Going forward, we’re looking much more closely at the trends in China. We can't use the same sources we do for our other markets because their whole infrastructure is different. For example, they don't use Instagram there; the conversation is happening in WeChat. And so we really need to get behind all of that and figure out how we can better identify the trends in China as our WBA brands are getting into that market.

Do you have any examples of how an insight that you brought to one of our teams resulted in a new product or customer experience?

Catton: Last year, we’d seen that Google searches for niacinamide kept growing and growing. So we included that insight in several of our quarterly reports as a trend to watch, and the Boots ingredients team actually launched it within six or seven months. Now we have Boots products with niacinamide that are available to buy on the shelves, and that came off the back of our trends report.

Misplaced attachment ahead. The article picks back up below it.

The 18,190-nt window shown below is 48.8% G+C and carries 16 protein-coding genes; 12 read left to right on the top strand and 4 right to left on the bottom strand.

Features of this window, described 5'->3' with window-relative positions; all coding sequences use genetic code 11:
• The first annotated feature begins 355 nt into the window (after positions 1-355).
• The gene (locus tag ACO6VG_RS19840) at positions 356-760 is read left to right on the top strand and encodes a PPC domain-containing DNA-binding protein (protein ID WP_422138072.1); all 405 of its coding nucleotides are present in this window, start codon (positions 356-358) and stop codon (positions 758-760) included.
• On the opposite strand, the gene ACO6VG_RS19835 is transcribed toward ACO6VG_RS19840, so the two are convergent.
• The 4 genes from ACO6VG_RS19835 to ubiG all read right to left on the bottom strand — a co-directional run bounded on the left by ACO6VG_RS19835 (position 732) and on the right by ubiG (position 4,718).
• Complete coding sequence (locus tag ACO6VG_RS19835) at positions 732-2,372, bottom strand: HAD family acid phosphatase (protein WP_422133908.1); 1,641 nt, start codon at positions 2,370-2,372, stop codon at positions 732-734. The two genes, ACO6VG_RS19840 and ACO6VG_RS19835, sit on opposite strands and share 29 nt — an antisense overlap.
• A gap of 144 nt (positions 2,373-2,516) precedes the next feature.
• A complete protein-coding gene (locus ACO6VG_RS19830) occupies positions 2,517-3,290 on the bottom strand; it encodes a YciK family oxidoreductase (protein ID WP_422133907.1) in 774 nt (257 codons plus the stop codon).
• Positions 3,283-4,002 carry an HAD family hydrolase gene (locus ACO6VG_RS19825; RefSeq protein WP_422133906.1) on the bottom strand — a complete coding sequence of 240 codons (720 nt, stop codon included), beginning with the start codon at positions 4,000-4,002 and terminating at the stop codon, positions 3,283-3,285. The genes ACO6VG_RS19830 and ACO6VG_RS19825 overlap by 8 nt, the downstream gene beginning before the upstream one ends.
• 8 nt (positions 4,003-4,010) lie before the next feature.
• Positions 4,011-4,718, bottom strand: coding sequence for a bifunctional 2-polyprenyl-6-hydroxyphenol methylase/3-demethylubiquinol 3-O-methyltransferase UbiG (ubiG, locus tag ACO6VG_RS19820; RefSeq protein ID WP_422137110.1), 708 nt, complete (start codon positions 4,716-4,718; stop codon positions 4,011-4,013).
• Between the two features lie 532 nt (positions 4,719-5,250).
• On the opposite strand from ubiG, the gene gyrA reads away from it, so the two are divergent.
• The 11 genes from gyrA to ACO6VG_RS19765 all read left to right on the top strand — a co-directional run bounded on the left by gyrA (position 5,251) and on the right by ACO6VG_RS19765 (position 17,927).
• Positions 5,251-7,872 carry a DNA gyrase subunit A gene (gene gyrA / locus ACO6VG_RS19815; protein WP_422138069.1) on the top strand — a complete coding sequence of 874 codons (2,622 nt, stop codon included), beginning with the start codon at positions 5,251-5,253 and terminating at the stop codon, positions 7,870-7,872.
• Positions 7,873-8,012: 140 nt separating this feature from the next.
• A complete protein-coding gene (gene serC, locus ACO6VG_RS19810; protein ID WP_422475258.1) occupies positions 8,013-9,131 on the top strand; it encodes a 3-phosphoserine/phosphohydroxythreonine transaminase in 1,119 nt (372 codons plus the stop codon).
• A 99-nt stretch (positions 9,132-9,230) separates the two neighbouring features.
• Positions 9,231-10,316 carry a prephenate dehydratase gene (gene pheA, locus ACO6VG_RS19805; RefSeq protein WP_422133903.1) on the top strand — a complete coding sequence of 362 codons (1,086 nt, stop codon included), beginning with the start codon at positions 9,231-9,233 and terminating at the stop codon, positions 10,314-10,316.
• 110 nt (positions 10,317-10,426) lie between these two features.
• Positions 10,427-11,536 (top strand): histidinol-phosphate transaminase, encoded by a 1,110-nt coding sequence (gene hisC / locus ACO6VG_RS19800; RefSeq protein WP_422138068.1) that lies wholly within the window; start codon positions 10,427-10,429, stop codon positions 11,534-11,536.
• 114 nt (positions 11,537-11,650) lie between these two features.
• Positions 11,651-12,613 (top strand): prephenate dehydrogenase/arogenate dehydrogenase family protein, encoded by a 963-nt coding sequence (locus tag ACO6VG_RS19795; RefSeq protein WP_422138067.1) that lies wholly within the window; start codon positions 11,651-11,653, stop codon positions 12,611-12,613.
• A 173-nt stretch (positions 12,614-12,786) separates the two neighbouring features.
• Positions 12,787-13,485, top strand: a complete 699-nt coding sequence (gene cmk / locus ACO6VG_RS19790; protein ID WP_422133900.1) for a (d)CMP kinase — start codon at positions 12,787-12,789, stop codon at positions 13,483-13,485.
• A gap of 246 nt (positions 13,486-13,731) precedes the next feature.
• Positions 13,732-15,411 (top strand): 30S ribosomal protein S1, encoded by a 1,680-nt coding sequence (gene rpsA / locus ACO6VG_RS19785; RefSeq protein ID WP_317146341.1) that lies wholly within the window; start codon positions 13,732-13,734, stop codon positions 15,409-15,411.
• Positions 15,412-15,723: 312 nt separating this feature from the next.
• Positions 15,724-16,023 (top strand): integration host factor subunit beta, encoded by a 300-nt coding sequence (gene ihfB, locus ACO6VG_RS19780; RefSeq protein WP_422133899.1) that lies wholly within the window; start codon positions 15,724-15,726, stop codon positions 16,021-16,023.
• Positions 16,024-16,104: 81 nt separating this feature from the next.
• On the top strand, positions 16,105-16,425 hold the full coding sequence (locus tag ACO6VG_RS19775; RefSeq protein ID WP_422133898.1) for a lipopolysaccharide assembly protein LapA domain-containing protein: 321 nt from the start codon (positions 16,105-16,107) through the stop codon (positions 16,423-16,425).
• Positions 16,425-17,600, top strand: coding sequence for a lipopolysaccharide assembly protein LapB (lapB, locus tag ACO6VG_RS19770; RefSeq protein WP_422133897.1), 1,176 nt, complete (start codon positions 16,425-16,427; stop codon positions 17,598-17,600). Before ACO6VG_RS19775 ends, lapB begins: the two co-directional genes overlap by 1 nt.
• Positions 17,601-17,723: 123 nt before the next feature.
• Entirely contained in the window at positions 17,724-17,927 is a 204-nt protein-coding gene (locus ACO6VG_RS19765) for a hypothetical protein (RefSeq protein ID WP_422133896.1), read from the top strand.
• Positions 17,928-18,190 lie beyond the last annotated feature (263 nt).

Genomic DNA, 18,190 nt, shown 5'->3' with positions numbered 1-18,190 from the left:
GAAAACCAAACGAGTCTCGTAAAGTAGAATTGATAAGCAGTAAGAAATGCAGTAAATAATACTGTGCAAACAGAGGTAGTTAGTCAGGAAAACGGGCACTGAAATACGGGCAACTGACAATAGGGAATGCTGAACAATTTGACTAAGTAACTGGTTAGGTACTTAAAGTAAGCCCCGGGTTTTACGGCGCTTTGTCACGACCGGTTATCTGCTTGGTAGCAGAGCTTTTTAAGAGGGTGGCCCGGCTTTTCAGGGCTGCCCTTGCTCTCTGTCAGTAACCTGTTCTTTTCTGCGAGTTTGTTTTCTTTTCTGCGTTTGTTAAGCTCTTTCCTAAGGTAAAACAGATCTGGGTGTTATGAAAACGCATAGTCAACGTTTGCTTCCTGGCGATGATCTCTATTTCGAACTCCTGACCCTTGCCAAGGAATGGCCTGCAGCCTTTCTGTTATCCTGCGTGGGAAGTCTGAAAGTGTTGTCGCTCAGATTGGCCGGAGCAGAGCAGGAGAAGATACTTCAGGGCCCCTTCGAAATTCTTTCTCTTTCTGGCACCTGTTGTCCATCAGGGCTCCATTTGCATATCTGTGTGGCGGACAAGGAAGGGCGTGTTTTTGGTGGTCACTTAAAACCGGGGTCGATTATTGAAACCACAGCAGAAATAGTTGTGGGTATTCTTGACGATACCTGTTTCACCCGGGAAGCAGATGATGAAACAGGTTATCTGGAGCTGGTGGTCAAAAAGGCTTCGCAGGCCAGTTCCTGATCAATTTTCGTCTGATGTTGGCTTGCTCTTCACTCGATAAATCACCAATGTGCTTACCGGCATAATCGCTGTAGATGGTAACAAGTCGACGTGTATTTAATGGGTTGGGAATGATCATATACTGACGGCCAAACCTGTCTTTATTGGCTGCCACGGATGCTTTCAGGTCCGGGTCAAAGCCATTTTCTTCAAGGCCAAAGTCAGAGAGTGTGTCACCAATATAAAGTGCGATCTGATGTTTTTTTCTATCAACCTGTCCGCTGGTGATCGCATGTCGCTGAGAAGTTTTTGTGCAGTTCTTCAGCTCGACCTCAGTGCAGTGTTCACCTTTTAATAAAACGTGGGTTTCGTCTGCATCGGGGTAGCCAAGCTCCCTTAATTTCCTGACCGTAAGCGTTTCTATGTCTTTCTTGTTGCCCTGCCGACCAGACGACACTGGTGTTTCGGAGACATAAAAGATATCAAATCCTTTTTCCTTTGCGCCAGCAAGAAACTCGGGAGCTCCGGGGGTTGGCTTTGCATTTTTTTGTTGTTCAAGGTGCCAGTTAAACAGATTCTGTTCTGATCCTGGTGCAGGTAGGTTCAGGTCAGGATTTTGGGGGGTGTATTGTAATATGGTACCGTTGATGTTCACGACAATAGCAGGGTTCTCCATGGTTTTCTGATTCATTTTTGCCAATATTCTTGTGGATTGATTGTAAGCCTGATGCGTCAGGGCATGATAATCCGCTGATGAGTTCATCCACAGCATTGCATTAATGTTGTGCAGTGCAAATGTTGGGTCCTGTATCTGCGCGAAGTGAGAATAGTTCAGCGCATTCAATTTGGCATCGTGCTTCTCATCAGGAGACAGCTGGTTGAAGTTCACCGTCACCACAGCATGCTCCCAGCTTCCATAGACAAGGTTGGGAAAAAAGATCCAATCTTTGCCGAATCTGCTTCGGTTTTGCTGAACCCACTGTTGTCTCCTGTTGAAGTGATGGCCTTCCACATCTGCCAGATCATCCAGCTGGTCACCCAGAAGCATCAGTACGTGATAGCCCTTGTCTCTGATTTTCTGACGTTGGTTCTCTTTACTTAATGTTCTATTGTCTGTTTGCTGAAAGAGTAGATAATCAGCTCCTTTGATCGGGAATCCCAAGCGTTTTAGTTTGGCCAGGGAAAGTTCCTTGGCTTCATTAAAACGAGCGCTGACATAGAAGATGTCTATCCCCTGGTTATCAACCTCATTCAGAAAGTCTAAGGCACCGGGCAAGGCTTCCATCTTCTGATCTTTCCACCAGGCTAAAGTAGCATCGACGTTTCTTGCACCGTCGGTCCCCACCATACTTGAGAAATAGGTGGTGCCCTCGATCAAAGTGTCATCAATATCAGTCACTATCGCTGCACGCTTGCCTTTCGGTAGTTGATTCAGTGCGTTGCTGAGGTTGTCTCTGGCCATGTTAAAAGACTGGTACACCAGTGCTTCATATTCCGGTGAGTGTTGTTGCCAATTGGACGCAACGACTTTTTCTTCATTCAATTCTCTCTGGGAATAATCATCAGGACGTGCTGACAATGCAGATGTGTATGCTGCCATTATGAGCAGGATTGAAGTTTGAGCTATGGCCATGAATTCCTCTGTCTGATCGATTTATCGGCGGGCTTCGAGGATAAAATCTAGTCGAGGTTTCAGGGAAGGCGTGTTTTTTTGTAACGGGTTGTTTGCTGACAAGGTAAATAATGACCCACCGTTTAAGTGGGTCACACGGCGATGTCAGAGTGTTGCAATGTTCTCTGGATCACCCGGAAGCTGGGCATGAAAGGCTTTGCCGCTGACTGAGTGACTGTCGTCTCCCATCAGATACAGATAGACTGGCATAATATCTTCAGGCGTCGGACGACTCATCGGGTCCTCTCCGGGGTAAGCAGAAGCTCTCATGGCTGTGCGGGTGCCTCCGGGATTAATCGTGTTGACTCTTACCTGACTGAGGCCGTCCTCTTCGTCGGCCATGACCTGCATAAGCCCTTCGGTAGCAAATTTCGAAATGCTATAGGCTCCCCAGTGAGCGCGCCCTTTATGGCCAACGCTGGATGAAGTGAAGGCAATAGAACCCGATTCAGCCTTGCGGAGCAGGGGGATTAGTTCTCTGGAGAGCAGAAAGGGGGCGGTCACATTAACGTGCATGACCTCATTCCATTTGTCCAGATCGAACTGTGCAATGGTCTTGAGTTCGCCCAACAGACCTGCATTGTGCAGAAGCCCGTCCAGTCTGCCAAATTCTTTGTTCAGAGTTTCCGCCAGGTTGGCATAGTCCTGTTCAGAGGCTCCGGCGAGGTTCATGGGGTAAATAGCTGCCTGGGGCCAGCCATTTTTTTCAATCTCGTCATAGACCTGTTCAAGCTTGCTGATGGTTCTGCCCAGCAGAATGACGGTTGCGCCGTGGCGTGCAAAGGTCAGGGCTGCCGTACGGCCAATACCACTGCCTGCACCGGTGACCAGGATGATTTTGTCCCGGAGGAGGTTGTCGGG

On a larger scale, several years ago we started telling the business that the beauty world was changing. All these independent brands were starting to come out. I remember the day when we shared how much the Kylie Jenner beauty brand was worth. Everyone was shocked, wondering how what they thought was a small indie brand could be so successful. And we kept saying, just because the brand is independent does not mean that it is small. That success was created all through social media and direct to consumer.

After that, the way we launched beauty brands completely changed. We changed the footprint of in-store brands to be more flexible. We had to change the way that we engaged with brands. Within 18 months, we started to introduce brands like Huda Beauty and Fenty Beauty by Rihanna at Boots.

We can’t let you go without a look into your proverbial crystal ball. What do you think we're going to be seeing in the next few years? What's the next big trend or cultural shift?